General Education

10 Ways College Students With ADHD Can Succeed in Online Courses

10 Ways College Students With ADHD Can Succeed in Online Courses
The ADHD brain does better with structure so synchronous online courses—those that are not self-paced—may be the best way to ensure you'll remain focused. Image from Unsplash
Tracey Goodwin and Holly Oberacker profile
Tracey Goodwin and Holly Oberacker November 5, 2019

The ADHD brain thrives on new experiences and online courses certainly qualify.

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Taking online college courses can have many benefits, including flexibility and a range of courses available. It may be more manageable financially and provide access to a college that a student might not otherwise have. For college students with ADHD, there is an added benefit of being able to choose their own learning environments and finding the best time of day for optimal learning.

On the flip side, online courses present their own set of challenges. For example, you can sign in to the class but no one knows if you are entirely distracted the entire time. Online classes are sometimes more difficult as they often require more independent work with less class time hours. They may move at a faster rate, there might be posts that need to be updated regularly, online quizzes and tests might only be available during a certain time period, and if your classroom is your living room couch you can see where this may go bad quickly!

We aren’t saying that the ADHD brain won’t be successful here. What we are saying is that there must be a solid plan in place long before the first day of class. The novelty of an online course and the excitement of working at your own pace will be quite engaging at first. However, when reality sets in that there is a lot to be done strategies will have to be well thought out in advance.

10 Ways College Students With ADHD Can Succeed in Online Courses

  1. Do your research. Look for access and ease of using the college’s online library and discover what types of remote tutoring support is offered as well as 24/7 tech support.
  2. Contact fellow students. Everyone in online classes works at a different pace and there may be many of your online classmates that have already figured out the problem that you are stuck on. You can post a question on a discussion board and will likely get a quick response since some of your classmates are likely to be online doing the coursework.
  3. Look for synchronous courses. The ADHD brain does better with structure so synchronous courses—those that are not self-paced—may be the best format. These courses typically follow a traditional coursework schedule with specific due dates for homework and weekly remote check ins. However, some students may find that managing an asynchronous course works better as they can revolve their studies around other aspects of their lives.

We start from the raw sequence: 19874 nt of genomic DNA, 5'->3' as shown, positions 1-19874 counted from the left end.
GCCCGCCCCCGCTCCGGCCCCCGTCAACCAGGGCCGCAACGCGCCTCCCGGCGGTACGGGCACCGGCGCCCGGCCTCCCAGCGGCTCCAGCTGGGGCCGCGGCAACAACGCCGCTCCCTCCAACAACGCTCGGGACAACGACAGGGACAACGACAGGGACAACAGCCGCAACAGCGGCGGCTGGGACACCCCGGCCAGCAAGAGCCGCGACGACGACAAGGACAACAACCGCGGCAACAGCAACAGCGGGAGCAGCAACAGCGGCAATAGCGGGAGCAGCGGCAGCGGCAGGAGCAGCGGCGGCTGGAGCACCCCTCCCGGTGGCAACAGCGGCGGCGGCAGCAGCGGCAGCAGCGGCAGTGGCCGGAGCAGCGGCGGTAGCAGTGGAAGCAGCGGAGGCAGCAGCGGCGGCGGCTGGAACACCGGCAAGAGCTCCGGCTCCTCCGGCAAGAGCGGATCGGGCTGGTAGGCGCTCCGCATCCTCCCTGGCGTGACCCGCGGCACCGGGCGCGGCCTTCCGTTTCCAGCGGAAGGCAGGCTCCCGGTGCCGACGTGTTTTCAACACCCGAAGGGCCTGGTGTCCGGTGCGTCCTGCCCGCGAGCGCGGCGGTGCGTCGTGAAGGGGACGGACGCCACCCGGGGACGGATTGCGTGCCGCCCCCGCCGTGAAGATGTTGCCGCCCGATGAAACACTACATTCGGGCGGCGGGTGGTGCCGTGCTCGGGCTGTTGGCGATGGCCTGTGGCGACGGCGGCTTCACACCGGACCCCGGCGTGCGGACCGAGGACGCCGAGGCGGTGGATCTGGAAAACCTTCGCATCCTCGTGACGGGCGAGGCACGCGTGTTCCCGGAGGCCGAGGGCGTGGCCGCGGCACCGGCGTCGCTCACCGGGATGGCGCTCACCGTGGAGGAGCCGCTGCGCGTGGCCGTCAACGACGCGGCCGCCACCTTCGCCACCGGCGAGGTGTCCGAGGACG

4. Make a plan. Having a beginning, a middle, and an end is important when thinking of planning and prioritizing. Be sure that you think of your goals and ask yourself where you want to be when you complete your online degree. Create action steps so that you can determine how many classes you will need to take each semester. Be sure that there is one on one career counseling as this will be an essential component of your education as you near the end of completing an online program.
  5. Talk to your professor. Communicating with professors is critical to finding success with online courses. Even though your relationship with your professor is one of distance he or she is still there for you to ensure you are mastering the material.
  6. Use a calendar! Whether it is large or small planning and prioritizing will be critical to your success. Remember if you think an assignment is going to take an hour to complete count on it taking two. Always double the amount of time you give to completing a task.
  7. Set reminders. Use reminders on your phone, set your alarm, write yourself notes on large sticky post-its; do whatever it takes to remember when you need to be posting on a class board or engaging in an online discussion. These elements of online courses is where your biggest challenges may occur.
  8. Find external resources. Khan Academy and YouTube are great resources for finding “how to" guides and step by step processes on completing all types of assignments.
  9. Set yourself up for optimal alertness. Have a cold water, fidget, snack, extra pencils, paper, gum, and whatever else you feel is essential with you before the class begins or before you sit down to work.
  10. Be professional. Taking online courses is a job so treat it this way. Create a plan and work hours for your course work and then add in your activities around it. Remember it is your plan so base your studying hours around your high mental energy times.

If you find yourself getting discouraged, remember you are not alone. There are resources available to help you and sometimes you simply need to review your study plan to remain confident and positive to find online course success. The ADHD brain thrives on new experiences and online courses certainly qualify.

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